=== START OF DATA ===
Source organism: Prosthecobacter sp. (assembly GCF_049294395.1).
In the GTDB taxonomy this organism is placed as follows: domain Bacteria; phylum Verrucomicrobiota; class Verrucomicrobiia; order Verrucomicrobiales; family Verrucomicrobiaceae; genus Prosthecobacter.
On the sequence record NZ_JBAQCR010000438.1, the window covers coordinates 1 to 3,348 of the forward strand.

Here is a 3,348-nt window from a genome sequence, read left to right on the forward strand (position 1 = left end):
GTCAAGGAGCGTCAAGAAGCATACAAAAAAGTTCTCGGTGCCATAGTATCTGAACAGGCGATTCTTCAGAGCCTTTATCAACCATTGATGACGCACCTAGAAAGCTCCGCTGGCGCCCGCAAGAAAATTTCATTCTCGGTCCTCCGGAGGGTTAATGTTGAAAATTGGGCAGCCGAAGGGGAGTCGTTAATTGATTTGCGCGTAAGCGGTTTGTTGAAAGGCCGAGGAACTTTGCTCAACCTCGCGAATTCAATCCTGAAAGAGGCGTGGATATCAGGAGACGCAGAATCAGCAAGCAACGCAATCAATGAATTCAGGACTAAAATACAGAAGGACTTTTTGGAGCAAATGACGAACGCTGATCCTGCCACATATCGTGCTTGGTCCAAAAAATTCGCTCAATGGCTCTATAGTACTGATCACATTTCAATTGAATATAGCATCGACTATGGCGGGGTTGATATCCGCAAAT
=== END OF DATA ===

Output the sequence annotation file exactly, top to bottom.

Source organism: Prosthecobacter sp. (assembly GCF_049294395.1).
In the GTDB taxonomy this organism is placed as follows: domain Bacteria; phylum Verrucomicrobiota; class Verrucomicrobiia; order Verrucomicrobiales; family Verrucomicrobiaceae; genus Prosthecobacter.
On the sequence record NZ_JBAQCR010000438.1, the window covers coordinates 1 to 3,348 of the forward strand.

Here is a 3,348-nt window from a genome sequence, read left to right on the forward strand (position 1 = left end):
GTCAAGGAGCGTCAAGAAGCATACAAAAAAGTTCTCGGTGCCATAGTATCTGAACAGGCGATTCTTCAGAGCCTTTATCAACCATTGATGACGCACCTAGAAAGCTCCGCTGGCGCCCGCAAGAAAATTTCATTCTCGGTCCTCCGGAGGGTTAATGTTGAAAATTGGGCAGCCGAAGGGGAGTCGTTAATTGATTTGCGCGTAAGCGGTTTGTTGAAAGGCCGAGGAACTTTGCTCAACCTCGCGAATTCAATCCTGAAAGAGGCGTGGATATCAGGAGACGCAGAATCAGCAAGCAACGCAATCAATGAATTCAGGACTAAAATACAGAAGGACTTTTTGGAGCAAATGACGAACGCTGATCCTGCCACATATCGTGCTTGGTCCAAAAAATTCGCTCAATGGCTCTATAGTACTGATCACATTTCAATTGAATATAGCATCGACTATGGCGGGGTTGATATCCGCAAAT